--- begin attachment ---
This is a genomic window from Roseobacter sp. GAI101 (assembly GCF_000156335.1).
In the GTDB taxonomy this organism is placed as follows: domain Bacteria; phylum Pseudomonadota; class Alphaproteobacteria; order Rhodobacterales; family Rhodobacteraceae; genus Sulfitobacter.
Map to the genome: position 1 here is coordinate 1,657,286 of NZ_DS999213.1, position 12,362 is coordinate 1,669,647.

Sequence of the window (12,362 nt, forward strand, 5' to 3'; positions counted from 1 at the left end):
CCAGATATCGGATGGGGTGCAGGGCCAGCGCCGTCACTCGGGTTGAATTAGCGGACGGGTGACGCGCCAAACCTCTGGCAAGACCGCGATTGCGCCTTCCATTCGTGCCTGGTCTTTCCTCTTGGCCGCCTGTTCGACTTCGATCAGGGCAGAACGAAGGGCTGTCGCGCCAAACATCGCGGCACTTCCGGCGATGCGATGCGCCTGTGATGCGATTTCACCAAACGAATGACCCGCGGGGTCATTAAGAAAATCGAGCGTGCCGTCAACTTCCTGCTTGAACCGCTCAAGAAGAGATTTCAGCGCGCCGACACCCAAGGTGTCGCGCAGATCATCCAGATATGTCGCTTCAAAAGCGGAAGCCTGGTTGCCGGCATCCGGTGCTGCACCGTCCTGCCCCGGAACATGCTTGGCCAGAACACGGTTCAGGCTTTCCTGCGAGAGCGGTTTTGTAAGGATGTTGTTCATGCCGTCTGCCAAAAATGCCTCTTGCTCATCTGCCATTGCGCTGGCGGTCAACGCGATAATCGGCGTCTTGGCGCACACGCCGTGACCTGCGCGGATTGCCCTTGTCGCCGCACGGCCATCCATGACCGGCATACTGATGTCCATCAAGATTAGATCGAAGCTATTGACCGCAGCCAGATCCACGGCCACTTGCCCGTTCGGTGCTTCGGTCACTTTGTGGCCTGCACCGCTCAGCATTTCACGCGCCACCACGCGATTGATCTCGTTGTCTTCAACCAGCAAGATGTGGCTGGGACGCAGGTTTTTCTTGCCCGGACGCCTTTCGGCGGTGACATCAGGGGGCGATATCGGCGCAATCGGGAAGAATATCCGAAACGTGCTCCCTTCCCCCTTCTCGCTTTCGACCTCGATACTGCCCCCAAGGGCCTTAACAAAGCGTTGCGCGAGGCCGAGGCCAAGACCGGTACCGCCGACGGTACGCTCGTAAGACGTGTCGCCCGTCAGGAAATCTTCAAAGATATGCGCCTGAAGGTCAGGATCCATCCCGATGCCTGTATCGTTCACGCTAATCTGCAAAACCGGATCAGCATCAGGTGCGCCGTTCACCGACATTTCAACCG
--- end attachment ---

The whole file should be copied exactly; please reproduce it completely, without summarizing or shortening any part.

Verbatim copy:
This is a genomic window from Roseobacter sp. GAI101 (assembly GCF_000156335.1).
In the GTDB taxonomy this organism is placed as follows: domain Bacteria; phylum Pseudomonadota; class Alphaproteobacteria; order Rhodobacterales; family Rhodobacteraceae; genus Sulfitobacter.
Map to the genome: position 1 here is coordinate 1,657,286 of NZ_DS999213.1, position 12,362 is coordinate 1,669,647.

Sequence of the window (12,362 nt, forward strand, 5' to 3'; positions counted from 1 at the left end):
CCAGATATCGGATGGGGTGCAGGGCCAGCGCCGTCACTCGGGTTGAATTAGCGGACGGGTGACGCGCCAAACCTCTGGCAAGACCGCGATTGCGCCTTCCATTCGTGCCTGGTCTTTCCTCTTGGCCGCCTGTTCGACTTCGATCAGGGCAGAACGAAGGGCTGTCGCGCCAAACATCGCGGCACTTCCGGCGATGCGATGCGCCTGTGATGCGATTTCACCAAACGAATGACCCGCGGGGTCATTAAGAAAATCGAGCGTGCCGTCAACTTCCTGCTTGAACCGCTCAAGAAGAGATTTCAGCGCGCCGACACCCAAGGTGTCGCGCAGATCATCCAGATATGTCGCTTCAAAAGCGGAAGCCTGGTTGCCGGCATCCGGTGCTGCACCGTCCTGCCCCGGAACATGCTTGGCCAGAACACGGTTCAGGCTTTCCTGCGAGAGCGGTTTTGTAAGGATGTTGTTCATGCCGTCTGCCAAAAATGCCTCTTGCTCATCTGCCATTGCGCTGGCGGTCAACGCGATAATCGGCGTCTTGGCGCACACGCCGTGACCTGCGCGGATTGCCCTTGTCGCCGCACGGCCATCCATGACCGGCATACTGATGTCCATCAAGATTAGATCGAAGCTATTGACCGCAGCCAGATCCACGGCCACTTGCCCGTTCGGTGCTTCGGTCACTTTGTGGCCTGCACCGCTCAGCATTTCACGCGCCACCACGCGATTGATCTCGTTGTCTTCAACCAGCAAGATGTGGCTGGGACGCAGGTTTTTCTTGCCCGGACGCCTTTCGGCGGTGACATCAGGGGGCGATATCGGCGCAATCGGGAAGAATATCCGAAACGTGCTCCCTTCCCCCTTCTCGCTTTCGACCTCGATACTGCCCCCAAGGGCCTTAACAAAGCGTTGCGCGAGGCCGAGGCCAAGACCGGTACCGCCGACGGTACGCTCGTAAGACGTGTCGCCCGTCAGGAAATCTTCAAAGATATGCGCCTGAAGGTCAGGATCCATCCCGATGCCTGTATCGTTCACGCTAATCTGCAAAACCGGATCAGCATCAGGTGCGCCGTTCACCGACATTTCAACCG